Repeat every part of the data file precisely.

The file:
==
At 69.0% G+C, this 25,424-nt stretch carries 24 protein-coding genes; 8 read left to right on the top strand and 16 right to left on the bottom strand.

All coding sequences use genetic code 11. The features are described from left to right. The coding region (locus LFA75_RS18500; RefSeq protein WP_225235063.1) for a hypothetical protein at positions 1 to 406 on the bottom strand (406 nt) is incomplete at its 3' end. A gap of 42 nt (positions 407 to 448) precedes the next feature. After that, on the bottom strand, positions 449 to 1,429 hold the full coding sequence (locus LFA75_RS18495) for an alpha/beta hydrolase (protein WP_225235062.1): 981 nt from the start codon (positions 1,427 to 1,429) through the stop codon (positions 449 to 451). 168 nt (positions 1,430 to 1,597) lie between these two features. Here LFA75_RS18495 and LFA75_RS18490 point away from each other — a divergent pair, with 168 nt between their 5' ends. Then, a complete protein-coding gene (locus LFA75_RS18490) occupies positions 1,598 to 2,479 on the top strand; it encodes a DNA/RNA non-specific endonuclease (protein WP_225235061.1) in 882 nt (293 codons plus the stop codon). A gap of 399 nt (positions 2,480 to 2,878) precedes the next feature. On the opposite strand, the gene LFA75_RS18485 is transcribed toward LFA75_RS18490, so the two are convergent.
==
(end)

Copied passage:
At 69.0% G+C, this 25,424-nt stretch carries 24 protein-coding genes; 8 read left to right on the top strand and 16 right to left on the bottom strand.

All coding sequences use genetic code 11. The features are described from left to right. The coding region (locus LFA75_RS18500; RefSeq protein WP_225235063.1) for a hypothetical protein at positions 1 to 406 on the bottom strand (406 nt) is incomplete at its 3' end. A gap of 42 nt (positions 407 to 448) precedes the next feature. After that, on the bottom strand, positions 449 to 1,429 hold the full coding sequence (locus LFA75_RS18495) for an alpha/beta hydrolase (protein WP_225235062.1): 981 nt from the start codon (positions 1,427 to 1,429) through the stop codon (positions 449 to 451). 168 nt (positions 1,430 to 1,597) lie between these two features. Here LFA75_RS18495 and LFA75_RS18490 point away from each other — a divergent pair, with 168 nt between their 5' ends. Then, a complete protein-coding gene (locus LFA75_RS18490) occupies positions 1,598 to 2,479 on the top strand; it encodes a DNA/RNA non-specific endonuclease (protein WP_225235061.1) in 882 nt (293 codons plus the stop codon). A gap of 399 nt (positions 2,480 to 2,878) precedes the next feature. On the opposite strand, the gene LFA75_RS18485 is transcribed toward LFA75_RS18490, so the two are convergent.